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The recalls are still coming from General Motors, with the latest affecting 581,367 vehicles driving the total number of recalled GM products in 2014 to 16.4 million in North America.
General Motors has announced that 15 employees have been fired from the company because of their actions related to the ignition switch recall.
General Motors has released a full list of all the recalls it has issued thus far in 2014 which reveals that the total number of cars affected worldwide is sitting at 15.8 million.
The onslaught of product recalls from General Motors has already seen 13.8 million vehicles called back in the U.S., but the American automaker isn’t done yet.
General Motors has agreed to pay a fine of $35 million to the National Highway Traffic Safety Administration for delaying a recall of 2.6 million vehicles
General Motors is taking no chances these days with safety after the ignition switch switch debacle and has announced a new set of recalls that affects 2.7 million vehicles.
As if fire risks and faulty ignition switches weren’t enough, General Motors is now calling back more cars for a completely separate issue.
With the massive recall recently announced over General Motors’ ignition switch issue, the government safety agency overseeing the investigation is under scrutiny as to why a similar recall hasn’t been issued for the Saturn Ion’s power steering failures.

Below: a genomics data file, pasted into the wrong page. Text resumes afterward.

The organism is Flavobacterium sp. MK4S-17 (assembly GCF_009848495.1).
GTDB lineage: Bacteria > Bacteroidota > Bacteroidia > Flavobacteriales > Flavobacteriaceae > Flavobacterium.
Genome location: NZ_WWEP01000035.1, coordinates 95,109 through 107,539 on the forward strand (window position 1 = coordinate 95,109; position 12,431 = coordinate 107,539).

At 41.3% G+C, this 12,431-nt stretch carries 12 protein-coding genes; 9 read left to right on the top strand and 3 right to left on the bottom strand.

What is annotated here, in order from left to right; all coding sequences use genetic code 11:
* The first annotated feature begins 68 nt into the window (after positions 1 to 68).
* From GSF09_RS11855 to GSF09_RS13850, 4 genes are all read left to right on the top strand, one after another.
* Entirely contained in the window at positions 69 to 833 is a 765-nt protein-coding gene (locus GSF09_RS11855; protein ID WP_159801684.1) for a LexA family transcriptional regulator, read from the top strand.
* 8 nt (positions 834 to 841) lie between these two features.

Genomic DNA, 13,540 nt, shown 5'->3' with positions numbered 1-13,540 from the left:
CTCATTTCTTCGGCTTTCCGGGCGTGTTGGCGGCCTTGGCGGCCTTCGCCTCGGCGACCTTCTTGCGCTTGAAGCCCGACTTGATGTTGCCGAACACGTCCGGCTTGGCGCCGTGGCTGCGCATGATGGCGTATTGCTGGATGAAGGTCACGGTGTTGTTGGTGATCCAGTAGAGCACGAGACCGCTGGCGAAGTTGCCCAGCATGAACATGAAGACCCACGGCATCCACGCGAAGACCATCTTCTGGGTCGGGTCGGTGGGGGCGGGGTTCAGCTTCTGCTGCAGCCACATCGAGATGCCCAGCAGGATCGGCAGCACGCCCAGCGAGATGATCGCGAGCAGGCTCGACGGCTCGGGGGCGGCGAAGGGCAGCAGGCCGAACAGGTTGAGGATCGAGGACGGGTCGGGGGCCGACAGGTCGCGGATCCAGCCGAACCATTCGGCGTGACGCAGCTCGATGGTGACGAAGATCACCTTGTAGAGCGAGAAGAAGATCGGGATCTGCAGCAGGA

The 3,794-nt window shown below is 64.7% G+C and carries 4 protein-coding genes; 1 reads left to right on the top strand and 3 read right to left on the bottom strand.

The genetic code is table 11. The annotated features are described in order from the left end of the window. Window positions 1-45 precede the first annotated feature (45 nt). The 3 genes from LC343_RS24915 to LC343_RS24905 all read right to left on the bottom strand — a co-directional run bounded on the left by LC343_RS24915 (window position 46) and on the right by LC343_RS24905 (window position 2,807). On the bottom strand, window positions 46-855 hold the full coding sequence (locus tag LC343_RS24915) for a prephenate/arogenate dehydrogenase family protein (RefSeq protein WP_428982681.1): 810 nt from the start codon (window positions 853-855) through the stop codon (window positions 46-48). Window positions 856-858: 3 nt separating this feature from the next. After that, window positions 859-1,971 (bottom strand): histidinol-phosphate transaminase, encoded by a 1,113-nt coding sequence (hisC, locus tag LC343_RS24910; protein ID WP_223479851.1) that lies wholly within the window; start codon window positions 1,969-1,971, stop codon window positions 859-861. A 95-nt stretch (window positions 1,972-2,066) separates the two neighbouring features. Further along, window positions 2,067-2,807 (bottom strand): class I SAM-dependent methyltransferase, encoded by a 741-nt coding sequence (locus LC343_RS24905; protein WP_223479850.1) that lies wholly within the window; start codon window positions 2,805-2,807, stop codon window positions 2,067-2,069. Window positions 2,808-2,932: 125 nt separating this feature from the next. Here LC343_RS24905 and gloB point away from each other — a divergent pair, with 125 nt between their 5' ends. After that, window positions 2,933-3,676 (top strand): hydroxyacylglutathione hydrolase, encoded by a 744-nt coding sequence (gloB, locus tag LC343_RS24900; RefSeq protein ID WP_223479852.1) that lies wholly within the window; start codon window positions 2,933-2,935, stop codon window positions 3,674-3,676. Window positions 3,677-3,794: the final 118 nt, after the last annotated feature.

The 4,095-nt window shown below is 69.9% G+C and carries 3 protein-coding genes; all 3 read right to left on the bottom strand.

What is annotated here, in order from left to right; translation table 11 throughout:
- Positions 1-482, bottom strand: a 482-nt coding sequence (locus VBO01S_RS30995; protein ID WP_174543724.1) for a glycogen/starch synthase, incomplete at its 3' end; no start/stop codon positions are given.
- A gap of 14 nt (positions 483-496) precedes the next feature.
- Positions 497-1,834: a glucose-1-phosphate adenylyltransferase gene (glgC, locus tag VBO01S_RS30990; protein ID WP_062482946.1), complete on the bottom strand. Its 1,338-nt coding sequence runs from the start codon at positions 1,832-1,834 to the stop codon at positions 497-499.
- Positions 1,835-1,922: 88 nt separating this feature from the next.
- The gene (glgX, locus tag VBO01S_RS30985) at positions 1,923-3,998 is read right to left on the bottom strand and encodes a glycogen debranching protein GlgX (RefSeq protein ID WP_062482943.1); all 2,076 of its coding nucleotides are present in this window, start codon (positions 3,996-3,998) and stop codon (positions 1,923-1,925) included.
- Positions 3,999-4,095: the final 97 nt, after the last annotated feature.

GM is working to convince customers that it does value safety in the wake of a large recall, and a new position has been created to reinforce that.
The National Highway Traffic Safety Administration (NHTSA) has sent General Motors a 27-page letter containing 107 questions requesting information to further its inquest on whether or not GM waited too long to recall 1.6 million vehicles.
General Motors has taken on a new purchasing contract that allows the company to recover costs spent on safety recalls from suppliers that provided defective components.
From viewing the news over the last 12 months you’d be forgiven for thinking that 2010 was the year that automotive recalls broke records, and indeed the 2010 total was higher by about some 800,000 vehicles over 2009.
Toyota‘s highly publicized woes, including hearings before congress, fueled much of recall ‘mania’ in 2010, while a number of other automakers, including Chrysler, Ford, GM, Honda and Nissan, also issued a number of bulletins. Yet, despite a total of 136 separate recall programs, spread across 17.2 million vehicles, 2010 still wasn’t a record year. By contrast, back in 2000, a total of 24.3 million vehicles were recalled for defects, most notably first generation Ford Explorers for the Firestone tire blow-out fiasco.
However, getting back to 2010, out of the total 17.2 million vehicles, according to Ward’s Auto World, Toyota still led the way, with some 17 separate recalls covering 6.6 million vehicles. Also, according to Ward’s the Japanese automaker is still only 65 percent done with repairing the 5.6 million cars, vans and light trucks recalled in 2010 for faulty floormats.
[Source: Ward's Auto World]